The community’s enemy. I was recently talking to a fellow Girl Guide leader from a neighbouring unit, who was telling me about the teenagers in her town. They used to hang out outside the community centre, in plain sight, before a Mosquito alarm¹ was installed to deter them. She was as disgusted by this as I was. Where, she pointed out, will they go now? At least down by the community hall, they’re safe. Now the only place they can feel welcomed is in the woods, with ledges and uneven footing and no lights, where they face more danger to themselves than they’ve ever posed to the community. She told me that, to her, it seems like her generation has forgotten that the young people are part of the community too, and not against it. I in no way condone some of the more violent or disruptive acts done by some young people, but adults should stop using these people as an excuse to hate an entire generation, and should instead look at how they handle these instances.
The young people of Ireland deserve places to hide out that aren’t the forest at night. I’ll preach this till the day I die. I’ve preached it to teachers and TDs and everyone in between, and I’ve heard and seen first-hand how having a youth space, a safe space, can change a young person’s life. Teens who went from drug addicts to youth workers. LGBT* young people who only found the courage to come out within these spaces. And people like me, who’ve been able to travel, make dozens of new friends, and, more recently, to become a leader to dozens of younger girls, and watch them grow and learn, and become inspired. And these spaces exist, they’re out there. YMCA, Foroíge, Scouts, and my organisation, the Girl Guides. But there is a flaw in these, and that’s availability. There isn’t an organisation in every town, and some that do, suffer from a lack of spaces. There are three thousand girls on waiting lists for the Irish Girl Guides. These organisations need volunteers. They need funding.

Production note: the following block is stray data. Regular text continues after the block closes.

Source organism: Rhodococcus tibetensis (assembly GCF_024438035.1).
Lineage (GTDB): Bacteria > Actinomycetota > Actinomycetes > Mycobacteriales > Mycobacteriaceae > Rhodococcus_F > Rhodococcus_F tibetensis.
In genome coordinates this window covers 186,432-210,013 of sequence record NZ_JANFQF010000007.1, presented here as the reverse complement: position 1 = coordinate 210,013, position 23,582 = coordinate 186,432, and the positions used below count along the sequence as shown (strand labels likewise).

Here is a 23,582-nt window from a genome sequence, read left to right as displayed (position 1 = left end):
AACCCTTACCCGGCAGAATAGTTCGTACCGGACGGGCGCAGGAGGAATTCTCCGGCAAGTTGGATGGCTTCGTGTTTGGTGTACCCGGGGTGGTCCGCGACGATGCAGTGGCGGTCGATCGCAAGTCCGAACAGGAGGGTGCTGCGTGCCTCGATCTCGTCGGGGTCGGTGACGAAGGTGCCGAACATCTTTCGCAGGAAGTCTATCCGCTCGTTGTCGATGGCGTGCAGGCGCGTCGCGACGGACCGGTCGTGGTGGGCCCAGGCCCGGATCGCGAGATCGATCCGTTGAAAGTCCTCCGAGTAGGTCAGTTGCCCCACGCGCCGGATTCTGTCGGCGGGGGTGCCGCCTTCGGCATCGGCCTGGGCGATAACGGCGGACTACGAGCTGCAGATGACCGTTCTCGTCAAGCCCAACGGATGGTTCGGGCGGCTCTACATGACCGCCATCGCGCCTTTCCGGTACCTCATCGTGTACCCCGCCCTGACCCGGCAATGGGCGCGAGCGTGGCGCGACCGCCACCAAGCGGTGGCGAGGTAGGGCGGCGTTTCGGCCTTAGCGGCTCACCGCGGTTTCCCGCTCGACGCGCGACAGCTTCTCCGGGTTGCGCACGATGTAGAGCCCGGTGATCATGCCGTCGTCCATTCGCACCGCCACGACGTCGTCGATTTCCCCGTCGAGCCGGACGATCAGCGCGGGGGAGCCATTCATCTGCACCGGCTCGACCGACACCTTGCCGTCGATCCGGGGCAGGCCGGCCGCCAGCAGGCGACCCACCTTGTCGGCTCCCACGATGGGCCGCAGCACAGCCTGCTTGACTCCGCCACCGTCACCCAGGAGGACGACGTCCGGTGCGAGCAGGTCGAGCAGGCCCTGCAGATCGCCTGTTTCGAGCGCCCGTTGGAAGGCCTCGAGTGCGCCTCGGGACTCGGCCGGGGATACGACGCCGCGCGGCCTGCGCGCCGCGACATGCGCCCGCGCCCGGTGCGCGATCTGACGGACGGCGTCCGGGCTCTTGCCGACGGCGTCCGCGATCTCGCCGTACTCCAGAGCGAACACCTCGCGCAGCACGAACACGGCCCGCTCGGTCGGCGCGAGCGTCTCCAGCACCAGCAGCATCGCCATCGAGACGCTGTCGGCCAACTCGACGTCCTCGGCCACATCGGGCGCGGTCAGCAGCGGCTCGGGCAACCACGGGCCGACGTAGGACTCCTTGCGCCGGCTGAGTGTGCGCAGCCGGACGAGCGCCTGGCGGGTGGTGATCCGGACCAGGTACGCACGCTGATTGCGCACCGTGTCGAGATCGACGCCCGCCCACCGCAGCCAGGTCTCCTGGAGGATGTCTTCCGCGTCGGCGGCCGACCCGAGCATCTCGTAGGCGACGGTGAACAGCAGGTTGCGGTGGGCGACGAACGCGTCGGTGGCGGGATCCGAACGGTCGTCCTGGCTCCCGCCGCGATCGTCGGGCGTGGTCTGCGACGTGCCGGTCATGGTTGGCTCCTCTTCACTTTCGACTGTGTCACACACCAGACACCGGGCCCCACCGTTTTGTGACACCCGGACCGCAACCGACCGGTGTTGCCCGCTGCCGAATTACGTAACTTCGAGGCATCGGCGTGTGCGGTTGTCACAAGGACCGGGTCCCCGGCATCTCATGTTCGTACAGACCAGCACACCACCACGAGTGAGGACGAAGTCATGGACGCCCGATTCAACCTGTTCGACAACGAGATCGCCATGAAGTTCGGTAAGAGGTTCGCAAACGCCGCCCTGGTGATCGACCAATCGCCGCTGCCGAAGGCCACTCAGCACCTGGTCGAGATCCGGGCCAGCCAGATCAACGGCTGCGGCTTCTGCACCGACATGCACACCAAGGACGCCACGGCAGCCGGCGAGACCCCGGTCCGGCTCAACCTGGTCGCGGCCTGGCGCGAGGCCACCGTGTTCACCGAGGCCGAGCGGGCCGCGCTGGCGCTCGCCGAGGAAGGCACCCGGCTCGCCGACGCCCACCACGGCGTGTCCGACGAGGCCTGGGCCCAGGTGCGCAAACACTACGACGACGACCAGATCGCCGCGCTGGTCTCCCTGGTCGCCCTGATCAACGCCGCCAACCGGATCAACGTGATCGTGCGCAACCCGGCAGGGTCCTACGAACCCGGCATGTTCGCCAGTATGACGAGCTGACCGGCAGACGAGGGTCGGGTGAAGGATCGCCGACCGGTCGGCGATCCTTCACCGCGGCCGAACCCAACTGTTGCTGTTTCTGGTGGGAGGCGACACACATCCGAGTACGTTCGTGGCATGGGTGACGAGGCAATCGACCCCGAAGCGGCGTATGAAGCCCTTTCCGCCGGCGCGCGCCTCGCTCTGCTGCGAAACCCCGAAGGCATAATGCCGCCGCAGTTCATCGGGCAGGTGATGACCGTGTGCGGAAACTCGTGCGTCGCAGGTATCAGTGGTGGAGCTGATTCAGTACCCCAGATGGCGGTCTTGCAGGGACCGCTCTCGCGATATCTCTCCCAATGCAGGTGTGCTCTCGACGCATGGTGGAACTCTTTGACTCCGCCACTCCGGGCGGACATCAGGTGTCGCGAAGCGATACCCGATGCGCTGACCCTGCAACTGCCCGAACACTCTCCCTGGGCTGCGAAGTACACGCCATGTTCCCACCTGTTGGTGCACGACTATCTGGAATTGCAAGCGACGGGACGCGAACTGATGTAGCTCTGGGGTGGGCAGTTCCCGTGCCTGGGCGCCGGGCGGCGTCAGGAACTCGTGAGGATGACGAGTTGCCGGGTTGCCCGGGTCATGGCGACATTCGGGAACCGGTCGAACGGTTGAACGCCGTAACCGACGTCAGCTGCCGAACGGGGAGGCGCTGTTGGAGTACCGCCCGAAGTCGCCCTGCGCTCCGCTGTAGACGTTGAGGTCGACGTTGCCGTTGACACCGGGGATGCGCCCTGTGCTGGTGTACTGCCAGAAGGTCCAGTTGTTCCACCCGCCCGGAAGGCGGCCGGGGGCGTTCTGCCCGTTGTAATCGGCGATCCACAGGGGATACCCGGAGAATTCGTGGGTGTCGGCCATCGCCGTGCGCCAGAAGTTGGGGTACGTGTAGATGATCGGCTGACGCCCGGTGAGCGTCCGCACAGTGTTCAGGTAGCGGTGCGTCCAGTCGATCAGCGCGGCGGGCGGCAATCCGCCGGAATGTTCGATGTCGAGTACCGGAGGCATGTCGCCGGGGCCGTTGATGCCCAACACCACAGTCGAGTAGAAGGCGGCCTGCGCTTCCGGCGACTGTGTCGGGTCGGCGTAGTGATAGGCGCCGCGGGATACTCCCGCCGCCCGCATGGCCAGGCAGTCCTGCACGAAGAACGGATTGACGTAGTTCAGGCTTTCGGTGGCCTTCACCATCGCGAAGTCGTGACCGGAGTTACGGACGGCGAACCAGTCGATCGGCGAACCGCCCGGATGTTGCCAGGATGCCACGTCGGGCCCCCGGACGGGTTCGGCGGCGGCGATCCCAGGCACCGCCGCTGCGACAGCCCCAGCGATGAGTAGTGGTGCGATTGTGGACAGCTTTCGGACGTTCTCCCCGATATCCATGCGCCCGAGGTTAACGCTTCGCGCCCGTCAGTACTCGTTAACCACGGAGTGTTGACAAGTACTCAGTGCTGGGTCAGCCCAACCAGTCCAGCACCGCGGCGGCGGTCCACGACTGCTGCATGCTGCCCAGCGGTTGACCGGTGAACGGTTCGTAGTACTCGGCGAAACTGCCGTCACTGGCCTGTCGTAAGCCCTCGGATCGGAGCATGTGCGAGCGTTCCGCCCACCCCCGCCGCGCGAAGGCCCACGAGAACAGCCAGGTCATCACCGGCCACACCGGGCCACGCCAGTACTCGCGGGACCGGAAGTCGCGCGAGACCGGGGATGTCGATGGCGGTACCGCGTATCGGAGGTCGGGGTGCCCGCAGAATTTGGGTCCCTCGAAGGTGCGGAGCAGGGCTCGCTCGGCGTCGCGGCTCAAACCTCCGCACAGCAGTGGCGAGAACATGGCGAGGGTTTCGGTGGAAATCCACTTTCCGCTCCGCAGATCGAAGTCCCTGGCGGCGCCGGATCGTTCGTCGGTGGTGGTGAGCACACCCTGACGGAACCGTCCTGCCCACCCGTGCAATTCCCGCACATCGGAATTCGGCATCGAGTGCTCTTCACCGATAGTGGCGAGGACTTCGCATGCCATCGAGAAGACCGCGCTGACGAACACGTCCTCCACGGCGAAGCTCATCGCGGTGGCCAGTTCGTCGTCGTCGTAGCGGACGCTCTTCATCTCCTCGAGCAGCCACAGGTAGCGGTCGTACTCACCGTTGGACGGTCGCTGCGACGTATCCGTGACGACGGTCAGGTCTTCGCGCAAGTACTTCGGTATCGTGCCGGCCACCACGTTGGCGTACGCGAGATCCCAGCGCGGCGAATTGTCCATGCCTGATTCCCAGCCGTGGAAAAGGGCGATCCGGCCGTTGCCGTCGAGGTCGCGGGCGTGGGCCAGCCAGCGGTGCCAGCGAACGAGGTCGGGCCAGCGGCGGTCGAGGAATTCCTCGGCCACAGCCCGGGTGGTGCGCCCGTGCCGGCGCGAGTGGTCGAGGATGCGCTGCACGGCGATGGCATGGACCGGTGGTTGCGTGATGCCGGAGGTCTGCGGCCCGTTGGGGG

Another thing young people need is their parents. I recently watched a TEDx talk by Roy Petitfils titled “What Teenagers Want You To Know”. The answer was simple: teenagers want to be seen and appreciated by adults, especially their parents. Children and teenagers alike need their parents to talk to them, to listen to them, to be there for them. To see them as people in their own right. Parents need to understand what influence they have over the lives of their teens, and to learn to use this influence in a constructive way. Some adults will complain about and shun those who get drunk in fields and forests, but not see how they’ve always surrounded these people with a toxic alcohol culture, where “just one more” is synonymous with a good time.